Tuesday, September 23, 2008

A Quest for an Energy-Efficient House

We Undertake Four Home 'Audits'; The Pros vs. DIY

Preventing energy waste has become a household preoccupation in the era of nearly $4-a-gallon gas and rising prices for everything from airline tickets to milk. Whether motivated by environmental impulses or a desire to reduce utility bills, many Americans are researching ways to create a more energy-efficient home.

Statistics from a range of sources provide plenty of motivation. The U.S. Department of Energy's office of Energy Efficiency and Renewable Energy (EERE) estimates that draft reduction within a home can lower energy costs anywhere from 5% to 30% annually. Meanwhile, according to Department of Energy data provided by the U.S. Green Building Council, homes account for 21% of U.S. carbon dioxide emissions. And claiming a green home remodel makes for great neighborhood bragging rights.

Eager to lessen our carbon footprint and plan a responsible remodel, we undertook four so-called "energy audits" on our 1966 Seattle home, which has a finished 1,100-square-foot main floor and a partially finished 1,100-square-foot basement. We wanted to learn both how to improve the finished portion of our home and how best to add insulation and factor energy efficiency into an eventual basement remodel.

Energy audits -- assessments of your home's energy efficiency -- run the gamut from free do-it-yourself audits offered online to paid inspections in which professionals with varying credentials spend up to three hours scrutinizing the home and determining what gestures will improve its energy efficiency and which fixes will reduce energy expenses. More sophisticated professional audits employ high-tech devices, including "blower door" fans, which lower indoor air pressure and enable technicians to measure draft levels, and infrared (thermographic) scanning, which can measure surface temperature variations and thus spot air leaks and poor insulation.

We started with two do-it-yourself energy audits offered free online, including the Home Energy Yardstick offered by Energy Star, the organization that promotes energy efficiency and endorses energy-efficient products, and Home Energy Saver, a free online audit from the Environmental Energy Technologies Division at Lawrence Berkeley National Laboratory, a Department of Energy lab operated by the University of California.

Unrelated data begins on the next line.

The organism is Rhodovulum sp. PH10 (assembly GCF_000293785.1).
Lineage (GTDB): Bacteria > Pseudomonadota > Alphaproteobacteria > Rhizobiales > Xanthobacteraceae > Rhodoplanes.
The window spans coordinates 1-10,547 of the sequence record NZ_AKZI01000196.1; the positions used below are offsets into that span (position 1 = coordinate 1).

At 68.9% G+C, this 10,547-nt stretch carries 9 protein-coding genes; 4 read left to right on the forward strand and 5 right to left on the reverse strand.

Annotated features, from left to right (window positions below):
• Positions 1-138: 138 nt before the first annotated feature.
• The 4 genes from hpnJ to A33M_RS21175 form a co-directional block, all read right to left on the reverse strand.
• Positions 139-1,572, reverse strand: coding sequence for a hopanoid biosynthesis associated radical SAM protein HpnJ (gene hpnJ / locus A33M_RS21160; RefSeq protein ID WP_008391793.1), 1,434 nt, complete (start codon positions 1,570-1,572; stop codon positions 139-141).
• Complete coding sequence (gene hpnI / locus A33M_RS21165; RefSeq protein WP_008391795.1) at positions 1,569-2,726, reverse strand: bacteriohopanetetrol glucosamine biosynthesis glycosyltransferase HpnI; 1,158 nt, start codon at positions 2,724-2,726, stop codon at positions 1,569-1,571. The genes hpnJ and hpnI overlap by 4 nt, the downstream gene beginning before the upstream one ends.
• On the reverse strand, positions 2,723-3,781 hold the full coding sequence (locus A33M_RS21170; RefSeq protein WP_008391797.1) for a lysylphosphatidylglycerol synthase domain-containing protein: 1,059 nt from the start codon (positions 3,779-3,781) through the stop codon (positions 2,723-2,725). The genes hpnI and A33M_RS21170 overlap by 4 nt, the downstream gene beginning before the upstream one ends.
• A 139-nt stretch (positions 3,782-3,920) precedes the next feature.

The free Home Energy Yardstick was disappointingly basic -- especially given how much data we had to provide from 12 months' worth of utility bills. However, it's not a bad starting point. The Yardstick calculated that we have a 1.7 efficiency score on a scale of 1 to 10 (oops). Tips for making changes were basic, such as using a programmable thermostat (already in use), energy-efficient bulbs (check), and Energy Star-endorsed appliances. Nice tips, but rather generic.

Next up, Home Energy Saver put us through more paces, asking us to answer 20 categories of questions ranging from insulation levels in attic walls to our furnace type. We had to guess at some answers, but, assuming we guessed right, the data provided were detailed: The program spat out nine pages worth of information on possible improvements, including the cost to implement each, and how much we would save in energy costs. For instance, insulating our basement to R-11 (insulation-speak for thickness levels -- the higher the better) would cost only $480 but could save us $115 per year in reduced bills. These were estimates, to be sure, but they helped us shape priorities.

The professional inspectors drilled deeper, looking more at the "building envelope" of our home and making more concrete recommendations. The Home Detective, a home-inspection company that also performs energy audits, sent an inspector who checked our exterior, climbed in our attic and perused our basement, but didn't bring out some of the higher-tech gear. The upshot? It suggested that we increase the "R" value of attic insulation to R-30 or more, insulate interior walls surrounding our non-insulated garage, and insulate the perimeter of the basement's ceiling -- an area known as the house's "rim joists." Minor fixes would include sealing ducts and any spot where pipes intersect with a floor or ceiling. The cost: $169.

Pinnacle Inspections used both a blower door test and infrared scanning to investigate how airtight our home is. The blower door test, which the technician ran twice to make sure results were solid, revealed that our home is relatively airtight for its age -- possibly due to our new windows. The technician seconded Home Detective's recommendation to insulate rim joists and walls adjacent to our garage, but also was able to use infrared scans to point out non-obvious sources of drafts on our main floor, all needing only minor fixes. These areas included the front door (which needs weather-stripping), switch plates (which need fireproof electrical insulation), window trim (which needs insulation), the attic trap door (which could use weather-stripping or other insulation), and a bathroom fan that is vented into the attic (and could be better insulated).

In the end, we felt that Pinnacle's high-tech energy audit was worth the $550 price tag, since it gave us short-term and low-cost repairs we could make now as well as guidance for future insulation projects. Now, we're ready to tackle that basement.

By: Jane Hodges
Wall Street Journal; September 18, 2008

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